In a preferred mode, a resistor is connected in parallel with one of the windings, preferably from a center of the air coil to an end lead.
The air coil is twisted to tighten the winding on the coil form, so that a fixative medium, such as a shellac or a glue, is not needed. This minimizes the amount of dielectric between turns, and thereby reduces self-capacitance, and thereby increases the frequency of any resonance, so as to push up the useful bandwidth of the choke. The presence of the resistor will reduce the "Q", or sharpness, of any resonances within the RF band of interest.
The above and many other objects, features, and advantages of this invention will be more fully appreciated from the ensuing description of a preferred embodiment, when read in connection with the accompanying Drawing.
FIG. 1 is a perspective view of a radio frequency choke of the prior art.
FIG. 2 is a perspective view of a radio frequency choke according to an embodiment of the present invention.
FIG. 3 is a schematic diagram of the choke of FIG. 2.
FIG. 4 is a partial system schematic of a cable TV system in which choke coils of the present invention can be favorably employed.
FIG. 5 is an electrical schematic of a portion of a Cable TV System showing an RF device in combination with choke coils of the present invention.
FIG. 6 is a chart showing insertion loss of an 8 db directional coupler in a Cable TV System employing RF chokes of the prior art.
FIG. 7 is a chart showing insertion loss of the same 8 db directional coupler in a Cable TV System employing RF chokes according to an embodiment of the present invention.
FIGS. 8 and 9 are schematic diagrams of RF chokes according to alternative embodiments of the present invention.
With reference to the Drawing, and initially to FIG. 1, a prior-art choke coil 10 will be discussed for the purposes of emphasizing the important inventive features of this invention. This choke coil 10 is of the type described in U.S. Pat. No. 4,394,631. The choke coil has a winding 12 of about twenty-one turns on a ferrite core 14. An input lead 16 and an output lead 18 extend from ends of the winding 12. A small ferrite donut 20 is slipped on to the winding 12 at the seventh turn from the input lead 16. This ferrite is intended to serve as an RF "resistance", but has no effect on direct current or on the 60 Hz power component. A resistor 22 is provided as a resonance damping element and is connected in parallel with a portion of the winding 12 between the fourteenth turn and the output lead 18. The RF choke 10 has an effective band up to about 600 MHz. Because of self-capacitance, and because of the dielectric effect of the shellac or other substance used to hold the winding 12 onto the core 14, it is not possible to increase the lowest resonance frequency above that level. Consequently, this type of choke coil can lead to problems if used in connection with a cable or CATV system in which frequencies up to 1000 MHz are employed.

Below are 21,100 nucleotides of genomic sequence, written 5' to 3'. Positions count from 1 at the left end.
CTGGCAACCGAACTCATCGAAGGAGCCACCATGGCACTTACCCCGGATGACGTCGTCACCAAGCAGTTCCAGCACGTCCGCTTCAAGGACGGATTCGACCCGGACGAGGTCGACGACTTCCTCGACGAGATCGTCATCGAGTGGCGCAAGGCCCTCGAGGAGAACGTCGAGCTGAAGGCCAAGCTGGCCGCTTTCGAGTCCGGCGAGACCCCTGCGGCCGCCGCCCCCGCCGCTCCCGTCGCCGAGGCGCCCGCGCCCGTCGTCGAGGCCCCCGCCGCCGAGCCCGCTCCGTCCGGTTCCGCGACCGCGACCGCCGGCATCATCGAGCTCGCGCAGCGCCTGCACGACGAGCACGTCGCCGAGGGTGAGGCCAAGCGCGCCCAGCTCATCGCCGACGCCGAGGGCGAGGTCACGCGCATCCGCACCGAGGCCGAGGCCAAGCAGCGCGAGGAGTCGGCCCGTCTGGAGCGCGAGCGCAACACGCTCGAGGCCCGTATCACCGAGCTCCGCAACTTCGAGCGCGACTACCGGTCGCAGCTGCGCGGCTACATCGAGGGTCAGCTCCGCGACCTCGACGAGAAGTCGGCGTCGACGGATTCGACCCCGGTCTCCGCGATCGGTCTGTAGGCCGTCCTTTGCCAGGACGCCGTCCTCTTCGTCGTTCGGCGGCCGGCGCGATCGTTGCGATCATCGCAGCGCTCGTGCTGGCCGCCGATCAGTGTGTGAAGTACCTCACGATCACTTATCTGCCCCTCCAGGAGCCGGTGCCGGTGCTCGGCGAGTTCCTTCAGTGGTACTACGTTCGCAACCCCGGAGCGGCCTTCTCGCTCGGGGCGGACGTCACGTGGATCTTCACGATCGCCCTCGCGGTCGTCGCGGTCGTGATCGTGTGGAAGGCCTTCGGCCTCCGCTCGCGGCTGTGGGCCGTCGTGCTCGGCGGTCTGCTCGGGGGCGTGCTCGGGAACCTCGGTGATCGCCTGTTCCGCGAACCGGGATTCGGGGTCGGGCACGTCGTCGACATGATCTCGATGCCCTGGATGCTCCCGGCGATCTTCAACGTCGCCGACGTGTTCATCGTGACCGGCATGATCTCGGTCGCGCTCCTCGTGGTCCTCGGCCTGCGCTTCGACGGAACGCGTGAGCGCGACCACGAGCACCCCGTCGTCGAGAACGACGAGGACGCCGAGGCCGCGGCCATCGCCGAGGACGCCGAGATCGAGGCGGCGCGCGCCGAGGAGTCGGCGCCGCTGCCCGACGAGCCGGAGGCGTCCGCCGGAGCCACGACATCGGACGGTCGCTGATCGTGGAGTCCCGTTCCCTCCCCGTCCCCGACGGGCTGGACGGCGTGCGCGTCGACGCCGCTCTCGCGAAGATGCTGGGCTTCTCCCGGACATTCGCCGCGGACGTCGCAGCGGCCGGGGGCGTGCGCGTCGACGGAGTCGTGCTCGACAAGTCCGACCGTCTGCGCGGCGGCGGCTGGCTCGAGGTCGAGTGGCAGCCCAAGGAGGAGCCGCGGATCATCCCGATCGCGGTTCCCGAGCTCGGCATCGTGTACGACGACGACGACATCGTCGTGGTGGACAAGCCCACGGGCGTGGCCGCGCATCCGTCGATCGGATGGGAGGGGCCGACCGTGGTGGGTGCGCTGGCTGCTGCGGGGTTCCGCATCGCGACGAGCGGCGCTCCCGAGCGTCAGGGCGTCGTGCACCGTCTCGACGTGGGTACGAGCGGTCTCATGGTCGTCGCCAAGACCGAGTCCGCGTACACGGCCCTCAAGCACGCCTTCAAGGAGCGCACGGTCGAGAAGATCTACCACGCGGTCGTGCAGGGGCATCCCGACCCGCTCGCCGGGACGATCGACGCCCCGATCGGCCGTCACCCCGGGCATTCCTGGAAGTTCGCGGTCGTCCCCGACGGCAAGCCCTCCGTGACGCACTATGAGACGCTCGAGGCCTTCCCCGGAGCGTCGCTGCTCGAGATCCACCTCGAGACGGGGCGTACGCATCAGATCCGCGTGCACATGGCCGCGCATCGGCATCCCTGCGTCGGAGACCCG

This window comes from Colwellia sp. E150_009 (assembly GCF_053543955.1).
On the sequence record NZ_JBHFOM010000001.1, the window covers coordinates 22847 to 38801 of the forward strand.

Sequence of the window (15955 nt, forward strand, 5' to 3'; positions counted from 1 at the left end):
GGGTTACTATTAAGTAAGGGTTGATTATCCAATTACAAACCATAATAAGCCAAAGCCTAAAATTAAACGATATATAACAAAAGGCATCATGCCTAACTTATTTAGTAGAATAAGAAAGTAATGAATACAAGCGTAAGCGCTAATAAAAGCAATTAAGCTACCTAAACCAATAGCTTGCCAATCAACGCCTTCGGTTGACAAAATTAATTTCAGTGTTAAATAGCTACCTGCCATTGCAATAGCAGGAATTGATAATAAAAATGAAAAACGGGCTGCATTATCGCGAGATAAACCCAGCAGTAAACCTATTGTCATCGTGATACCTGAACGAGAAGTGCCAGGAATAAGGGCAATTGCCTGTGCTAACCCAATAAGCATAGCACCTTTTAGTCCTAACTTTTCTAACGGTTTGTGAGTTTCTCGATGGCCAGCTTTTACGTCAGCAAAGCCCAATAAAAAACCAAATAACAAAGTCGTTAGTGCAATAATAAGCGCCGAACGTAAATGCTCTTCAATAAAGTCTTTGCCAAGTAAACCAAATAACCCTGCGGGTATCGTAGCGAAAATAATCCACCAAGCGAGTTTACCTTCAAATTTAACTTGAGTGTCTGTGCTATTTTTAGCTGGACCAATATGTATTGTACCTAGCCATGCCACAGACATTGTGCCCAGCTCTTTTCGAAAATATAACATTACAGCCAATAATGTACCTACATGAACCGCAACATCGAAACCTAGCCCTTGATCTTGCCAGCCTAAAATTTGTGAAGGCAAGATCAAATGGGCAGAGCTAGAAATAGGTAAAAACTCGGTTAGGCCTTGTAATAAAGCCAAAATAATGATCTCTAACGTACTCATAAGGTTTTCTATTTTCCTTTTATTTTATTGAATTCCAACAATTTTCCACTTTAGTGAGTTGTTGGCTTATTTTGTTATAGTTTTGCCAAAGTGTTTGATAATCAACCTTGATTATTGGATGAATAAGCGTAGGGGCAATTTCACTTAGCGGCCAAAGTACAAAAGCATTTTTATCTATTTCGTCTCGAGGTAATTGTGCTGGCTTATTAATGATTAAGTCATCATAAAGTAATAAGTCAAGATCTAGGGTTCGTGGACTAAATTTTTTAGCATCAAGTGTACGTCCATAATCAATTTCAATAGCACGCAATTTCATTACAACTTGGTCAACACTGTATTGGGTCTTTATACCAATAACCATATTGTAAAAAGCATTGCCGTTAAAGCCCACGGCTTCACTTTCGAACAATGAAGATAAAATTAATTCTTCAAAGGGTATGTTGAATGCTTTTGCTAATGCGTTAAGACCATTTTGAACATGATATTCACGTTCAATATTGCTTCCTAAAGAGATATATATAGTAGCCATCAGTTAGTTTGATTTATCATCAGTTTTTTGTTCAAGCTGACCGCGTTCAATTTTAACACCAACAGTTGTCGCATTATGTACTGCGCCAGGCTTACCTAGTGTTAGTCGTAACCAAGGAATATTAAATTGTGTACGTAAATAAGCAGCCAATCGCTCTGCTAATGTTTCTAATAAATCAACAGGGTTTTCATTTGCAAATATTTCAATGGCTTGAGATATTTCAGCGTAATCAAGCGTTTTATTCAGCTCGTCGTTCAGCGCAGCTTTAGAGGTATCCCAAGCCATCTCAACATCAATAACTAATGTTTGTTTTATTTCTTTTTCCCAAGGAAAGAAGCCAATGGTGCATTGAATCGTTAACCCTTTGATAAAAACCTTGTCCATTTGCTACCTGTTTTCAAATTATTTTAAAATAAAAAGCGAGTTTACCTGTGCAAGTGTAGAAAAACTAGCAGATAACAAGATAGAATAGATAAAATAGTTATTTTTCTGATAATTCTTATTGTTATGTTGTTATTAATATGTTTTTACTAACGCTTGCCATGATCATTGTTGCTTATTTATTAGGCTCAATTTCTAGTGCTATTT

An improved choke coil 24 according to the present invention is shown with reference to FIGS. 2 and 3. This choke coil 24 has a core 26 of a predetermined cross section and which can be ferrite or can contain powdered iron. On this core 26 is wound a coil 28 extending from an input lead 30. The coil 28 is formed of a single wire, but the coil 28 is divided. In this embodiment the coil consists of a first winding 32 of five turns, connected to a single-loop air coil 34 which is wound off the core, a second winding 36 consisting of seven turns connected to a single, loop air coil 38 also wound off the core 26, and a third winding 40 that consists of four turns, to which is connected an output lead 42. A reasonance-damping resistor 44, here having a value of 750 ohms, is connected in parallel with the third winding 40, and soldered to a midpoint of the air coil loop 38 and to the output lead 42. The use of the air coils 34 and 38 creates spacings 46 and 48 on the core 26, respectively between the windings 32 and 36 and between the windings 36 and 40. These spacings 46, 48 help reduce the total self-capacitance of the choke 24. Also, the fact that the individual windings 32, 36, and 40 consist of respective different numbers of turns means that each of the windings has a different resonance frequency and the three resonances will be widely separated. Moreover, the twisting of loops for the air coils 34 and 38 tightens the wire in the windings 32, 36, and 40, so that the coil 8 is held tightly against the core 26 without need for any adhesive. This means that adhesive, shellac, or other adherent, which may have a significant dielectric constant, is omitted. This reduces the choke self-capacitance.